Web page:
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Development of Improved Molecular Simulation Methodologies for Free Energy Calculations and Chemical Reaction Equilibria, and Application to CO2 Reactive Absorption

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Title: Development of Improved Molecular Simulation Methodologies for Free Energy Calculations and Chemical Reaction Equilibria, and Application to CO2 Reactive Absorption
Author: Kelly, Braden
Department: Department of Mathematics and Statistics
Program: Biophysics
Advisor: Smith, William
Abstract: This thesis explores and advances the methodology for in silico prediction of the composition of chemical systems at chemical reaction equilibrium (CRE), with the ultimate goal of their application to predictions of properties related to CO2 reactive absorption in appropriate solvents. Two major contributions are the application of a hybrid macroscopic/microscopic approach to solving the CRE problem, and incorporating polarization into alchemical free energy calculations. Computational methods for the CRE problem have been well established for calculation with macroscopic thermodynamic models, but are restricted in their usefulness due to their heavy reliance on parameters fitted to experimental data. On the other hand, at the microscopic level there exist well-established molecular simulation algorithms that use force-fields containing relatively few parameters for solving the CRE problem. Unfortunately they are system specific, and limited to either small molecules, or for larger molecules, very long simulation lengths, making them impractical for comparing a multitude of solvents for carbon capture applications. In this work we have developed a hybrid approach using molecular simulation free energy calculation techniques, paired with the macroscopic algorithm approach allowing the CRE problem to be rapidly solved. This avoids the major pitfalls of the individual microscopic/macroscopic approaches - relatively few parameters are required, and they have theoretical significance, allowing them to be used over a wide range of conditions. The CRE problem can be solved for large molecules, and without any system specific requirements. While using fewer parameters, classical FFs assume fixed partial charges located at atom centers. This is a serious limitation when the environment around a molecule changes, but its polarity stays constant. Free energy calculations are used to calculate the chemical potentials of species in solution, and the success of the CRE algorithm is dependent on the accuracy of the chemical potentials used in the calculation. We developed two methods, which, without using any additional parameters, account for the change in polarity experienced by a solute molecule during an alchemical free energy calculation. This results in more accurate free energy calculations than are possible using conventional FFs. We applied these methods to calculating protonation constants (pKa) for 26 amines relevant to carbon capture, and found improved results compared to conventional methods.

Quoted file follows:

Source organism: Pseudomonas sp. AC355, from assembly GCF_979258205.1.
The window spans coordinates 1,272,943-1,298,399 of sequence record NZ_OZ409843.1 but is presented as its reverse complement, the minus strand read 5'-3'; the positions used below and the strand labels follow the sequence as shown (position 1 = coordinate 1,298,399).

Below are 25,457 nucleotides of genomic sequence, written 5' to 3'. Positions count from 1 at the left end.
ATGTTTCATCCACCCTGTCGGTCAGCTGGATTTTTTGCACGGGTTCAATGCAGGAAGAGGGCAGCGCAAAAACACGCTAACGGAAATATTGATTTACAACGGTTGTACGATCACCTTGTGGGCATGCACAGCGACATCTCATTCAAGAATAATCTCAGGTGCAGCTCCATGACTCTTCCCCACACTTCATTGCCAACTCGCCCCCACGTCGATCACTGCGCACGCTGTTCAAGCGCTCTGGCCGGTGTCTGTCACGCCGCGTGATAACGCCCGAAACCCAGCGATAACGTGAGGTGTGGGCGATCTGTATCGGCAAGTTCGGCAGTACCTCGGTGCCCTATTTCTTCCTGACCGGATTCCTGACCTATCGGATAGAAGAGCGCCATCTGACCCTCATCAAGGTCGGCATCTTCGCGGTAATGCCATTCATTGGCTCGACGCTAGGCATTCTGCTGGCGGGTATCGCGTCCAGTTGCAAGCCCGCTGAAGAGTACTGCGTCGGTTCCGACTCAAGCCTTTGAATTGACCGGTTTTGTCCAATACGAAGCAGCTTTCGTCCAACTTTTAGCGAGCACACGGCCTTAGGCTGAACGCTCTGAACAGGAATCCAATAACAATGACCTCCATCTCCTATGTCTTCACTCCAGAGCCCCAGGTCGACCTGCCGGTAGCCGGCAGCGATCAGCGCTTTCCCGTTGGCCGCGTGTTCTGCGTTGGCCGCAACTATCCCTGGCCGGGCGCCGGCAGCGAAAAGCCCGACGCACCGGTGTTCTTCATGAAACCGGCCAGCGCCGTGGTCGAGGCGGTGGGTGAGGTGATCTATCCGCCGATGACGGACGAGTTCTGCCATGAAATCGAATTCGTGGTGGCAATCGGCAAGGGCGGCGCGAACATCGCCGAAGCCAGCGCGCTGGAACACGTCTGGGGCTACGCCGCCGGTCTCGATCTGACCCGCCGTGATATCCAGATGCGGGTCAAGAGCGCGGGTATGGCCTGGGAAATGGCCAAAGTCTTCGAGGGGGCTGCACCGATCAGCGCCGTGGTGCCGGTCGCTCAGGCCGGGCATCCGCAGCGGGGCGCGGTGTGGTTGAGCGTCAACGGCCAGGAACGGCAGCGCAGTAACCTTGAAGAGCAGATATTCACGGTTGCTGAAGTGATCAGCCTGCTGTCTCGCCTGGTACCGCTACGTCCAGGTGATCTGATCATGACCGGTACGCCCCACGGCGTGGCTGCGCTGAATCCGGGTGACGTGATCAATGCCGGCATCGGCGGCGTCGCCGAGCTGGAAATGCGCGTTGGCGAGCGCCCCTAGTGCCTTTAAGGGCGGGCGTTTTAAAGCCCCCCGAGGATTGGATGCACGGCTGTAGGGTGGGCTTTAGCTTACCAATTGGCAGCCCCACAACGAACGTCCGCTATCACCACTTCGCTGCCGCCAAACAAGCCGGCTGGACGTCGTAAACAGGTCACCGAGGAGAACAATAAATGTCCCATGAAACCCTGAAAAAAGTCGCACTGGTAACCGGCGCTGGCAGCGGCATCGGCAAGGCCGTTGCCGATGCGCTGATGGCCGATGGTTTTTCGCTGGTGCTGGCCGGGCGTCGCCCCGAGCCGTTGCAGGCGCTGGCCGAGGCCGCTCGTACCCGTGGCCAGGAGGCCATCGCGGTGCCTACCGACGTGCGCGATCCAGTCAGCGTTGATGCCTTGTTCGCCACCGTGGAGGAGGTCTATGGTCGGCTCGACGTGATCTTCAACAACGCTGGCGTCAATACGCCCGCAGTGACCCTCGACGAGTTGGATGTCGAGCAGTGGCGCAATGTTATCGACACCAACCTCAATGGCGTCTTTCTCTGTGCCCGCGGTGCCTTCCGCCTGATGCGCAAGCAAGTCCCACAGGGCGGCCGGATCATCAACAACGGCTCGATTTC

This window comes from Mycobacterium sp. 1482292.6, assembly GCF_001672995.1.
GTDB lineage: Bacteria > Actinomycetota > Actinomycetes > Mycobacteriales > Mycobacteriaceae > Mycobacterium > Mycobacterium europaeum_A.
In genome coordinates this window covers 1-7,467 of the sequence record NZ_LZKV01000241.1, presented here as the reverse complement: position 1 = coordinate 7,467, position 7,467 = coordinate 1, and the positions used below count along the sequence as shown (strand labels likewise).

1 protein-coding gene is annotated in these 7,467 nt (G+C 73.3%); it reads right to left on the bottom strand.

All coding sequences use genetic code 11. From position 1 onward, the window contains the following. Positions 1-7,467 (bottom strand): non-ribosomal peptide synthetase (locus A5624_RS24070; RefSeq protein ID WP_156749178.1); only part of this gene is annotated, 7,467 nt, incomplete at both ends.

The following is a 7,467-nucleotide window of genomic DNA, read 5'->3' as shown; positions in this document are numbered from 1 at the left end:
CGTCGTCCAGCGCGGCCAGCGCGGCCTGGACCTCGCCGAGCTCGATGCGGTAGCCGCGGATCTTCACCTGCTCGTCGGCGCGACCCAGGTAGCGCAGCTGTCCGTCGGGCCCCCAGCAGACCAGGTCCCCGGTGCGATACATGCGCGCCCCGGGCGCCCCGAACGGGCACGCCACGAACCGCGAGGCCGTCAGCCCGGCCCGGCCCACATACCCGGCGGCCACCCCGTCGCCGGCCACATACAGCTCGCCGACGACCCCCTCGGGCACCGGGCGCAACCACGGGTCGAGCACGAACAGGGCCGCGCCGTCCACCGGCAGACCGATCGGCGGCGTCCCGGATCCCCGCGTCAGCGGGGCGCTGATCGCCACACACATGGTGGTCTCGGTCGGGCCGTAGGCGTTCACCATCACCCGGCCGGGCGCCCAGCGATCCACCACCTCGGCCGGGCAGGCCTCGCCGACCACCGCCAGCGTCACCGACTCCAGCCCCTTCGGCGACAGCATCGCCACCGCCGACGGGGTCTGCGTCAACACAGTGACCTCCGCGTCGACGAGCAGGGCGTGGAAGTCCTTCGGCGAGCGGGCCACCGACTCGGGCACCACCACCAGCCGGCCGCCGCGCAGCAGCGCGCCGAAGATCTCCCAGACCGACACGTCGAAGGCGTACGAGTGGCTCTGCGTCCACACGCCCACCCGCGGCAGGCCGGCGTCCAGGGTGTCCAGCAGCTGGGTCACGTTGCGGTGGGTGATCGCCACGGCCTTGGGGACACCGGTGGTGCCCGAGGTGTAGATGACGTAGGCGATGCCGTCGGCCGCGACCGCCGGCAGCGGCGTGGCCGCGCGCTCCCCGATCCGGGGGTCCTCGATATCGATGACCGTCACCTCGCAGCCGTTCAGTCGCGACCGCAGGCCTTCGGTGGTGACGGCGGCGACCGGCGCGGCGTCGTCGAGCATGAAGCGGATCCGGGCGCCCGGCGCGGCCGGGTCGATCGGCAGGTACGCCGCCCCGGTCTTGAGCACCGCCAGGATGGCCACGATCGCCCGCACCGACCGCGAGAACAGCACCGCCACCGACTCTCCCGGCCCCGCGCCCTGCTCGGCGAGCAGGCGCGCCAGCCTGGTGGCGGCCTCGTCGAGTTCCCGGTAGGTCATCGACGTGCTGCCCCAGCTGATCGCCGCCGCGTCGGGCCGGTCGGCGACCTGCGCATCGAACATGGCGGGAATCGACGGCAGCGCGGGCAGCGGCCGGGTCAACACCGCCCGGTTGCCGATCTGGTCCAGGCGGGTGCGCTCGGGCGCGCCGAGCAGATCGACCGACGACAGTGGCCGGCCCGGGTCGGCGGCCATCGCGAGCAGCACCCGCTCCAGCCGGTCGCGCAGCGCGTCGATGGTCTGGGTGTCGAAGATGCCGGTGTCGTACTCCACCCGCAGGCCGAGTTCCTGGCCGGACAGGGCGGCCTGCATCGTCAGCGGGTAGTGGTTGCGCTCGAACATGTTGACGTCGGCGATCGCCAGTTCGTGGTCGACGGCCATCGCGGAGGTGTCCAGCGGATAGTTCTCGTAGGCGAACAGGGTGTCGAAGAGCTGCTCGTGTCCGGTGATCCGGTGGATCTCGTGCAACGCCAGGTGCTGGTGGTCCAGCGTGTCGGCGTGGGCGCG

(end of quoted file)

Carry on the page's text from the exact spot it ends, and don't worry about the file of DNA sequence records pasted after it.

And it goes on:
Date: 2020-04
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